This is a portrait of me, done by my son about a dozen years ago. Note the grim set of the mouth and the eyebrows set in a frown (they don't really meet in the middle a la Frida Kahlo) and the dark roots where I neglected touching up my highlights. This harsh portrait sits in a prominent position as a reminder of what it means to juggle family, home and a career outside home, and the price you sometimes have to pay. Did my boy really find me such a stressed out harpie?
The Masters I completed last year - remember that? - considered the support that is available for women who want to develop their careers. It was a very practical piece of research, relevant to the job I was doing at the time. I spoke to lots of women about their aspirations, what help they received, who they turned to. Some younger women talked about their plans for having children, some with children said how their attitude to work had changed and how hard it had been coming back to work, others about the sacrifices and compromises they had made to do so. The cycle of women's working loves differs to that of men, and that women need different types of support at different times in their working lives was backed up by my reading of other research.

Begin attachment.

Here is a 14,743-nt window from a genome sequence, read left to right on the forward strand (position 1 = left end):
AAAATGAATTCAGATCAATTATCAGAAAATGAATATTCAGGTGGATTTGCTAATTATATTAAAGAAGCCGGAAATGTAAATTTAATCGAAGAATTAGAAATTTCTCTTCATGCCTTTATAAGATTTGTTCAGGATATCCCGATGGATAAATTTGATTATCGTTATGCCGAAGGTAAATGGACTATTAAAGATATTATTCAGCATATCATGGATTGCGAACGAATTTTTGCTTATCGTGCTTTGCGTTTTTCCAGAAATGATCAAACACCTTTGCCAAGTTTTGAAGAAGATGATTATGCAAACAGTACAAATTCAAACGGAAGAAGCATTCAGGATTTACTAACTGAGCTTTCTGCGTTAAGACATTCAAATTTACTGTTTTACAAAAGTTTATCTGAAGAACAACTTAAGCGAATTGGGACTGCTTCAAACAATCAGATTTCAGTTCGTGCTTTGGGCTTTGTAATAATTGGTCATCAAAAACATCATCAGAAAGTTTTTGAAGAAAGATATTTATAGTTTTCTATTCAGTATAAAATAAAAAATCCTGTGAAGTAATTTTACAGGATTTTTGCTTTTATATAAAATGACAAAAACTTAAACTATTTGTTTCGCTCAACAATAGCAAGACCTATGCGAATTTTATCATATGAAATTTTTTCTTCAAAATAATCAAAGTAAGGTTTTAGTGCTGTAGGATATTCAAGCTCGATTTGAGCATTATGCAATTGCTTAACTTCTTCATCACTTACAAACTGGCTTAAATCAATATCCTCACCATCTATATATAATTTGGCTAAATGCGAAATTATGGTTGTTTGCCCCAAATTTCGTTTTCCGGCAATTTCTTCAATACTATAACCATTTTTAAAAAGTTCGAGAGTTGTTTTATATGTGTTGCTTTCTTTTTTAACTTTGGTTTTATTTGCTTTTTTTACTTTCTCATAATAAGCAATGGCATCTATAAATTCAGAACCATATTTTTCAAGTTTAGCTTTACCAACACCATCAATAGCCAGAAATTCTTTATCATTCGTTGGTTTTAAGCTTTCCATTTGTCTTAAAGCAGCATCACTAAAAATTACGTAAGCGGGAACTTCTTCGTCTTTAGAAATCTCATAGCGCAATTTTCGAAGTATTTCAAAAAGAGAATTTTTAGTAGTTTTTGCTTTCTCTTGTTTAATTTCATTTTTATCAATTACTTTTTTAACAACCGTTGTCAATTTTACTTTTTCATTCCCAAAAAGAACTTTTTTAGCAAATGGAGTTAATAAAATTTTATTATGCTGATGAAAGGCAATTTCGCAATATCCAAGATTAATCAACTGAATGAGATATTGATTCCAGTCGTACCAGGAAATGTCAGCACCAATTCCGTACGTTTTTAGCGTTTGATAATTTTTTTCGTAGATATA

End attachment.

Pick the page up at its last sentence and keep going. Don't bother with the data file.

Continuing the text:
I now find myself at a point in the cycle that has come as rather a surprise. At a hiatus between one organisation and another, I opted to apply for what is euphemistically called voluntary early release. I was shocked to be, I offered it. When the news arrived I spent my lunchtime walking round in a daze and made my decision quickly. Here was an opportunity that I would never have again to start something new with some of the financial risk covered. I accepted the offer and felt a weight lifted. And yet, during the weeks that followed, I found myself feeling a real sense of loss and sadness, doubts about my own value and trepidation about what the future held. None of the professional advisers offered by my employer had touched on this and my work colleagues for the most part just did not get it at all.
Support came from unexpected quarters. My three month stint working in the Parks was a life saver and I have loved working there. I also went along to one of our WI coffee mornings on a day off and mentioned how I was feeling about leaving work and this small group of women offered a wealth of wise words, kindness and support, both for me and another younger woman who had lost her job in rather harsher circumstances. Those same women still check on me when I meet them. And sharing experiences with fellow blogger 60 going on 16 when we met for lunch yesterday, helped too.
So here I am. At the end of September I shall be moving on from a well paid, secure job into a new life. I look at that portrait and wonder whether I should have changed paths a long time ago. Regrets - I've had a few, but it really does not help to dwell on them. My new plan is to have no plan, to go with the flow, enjoy some of the things I don't have enough time for now, try out some new things, practice living on less money, spend some time paying back past good deeds. And make the most of the support that comes from good people until I find my groove.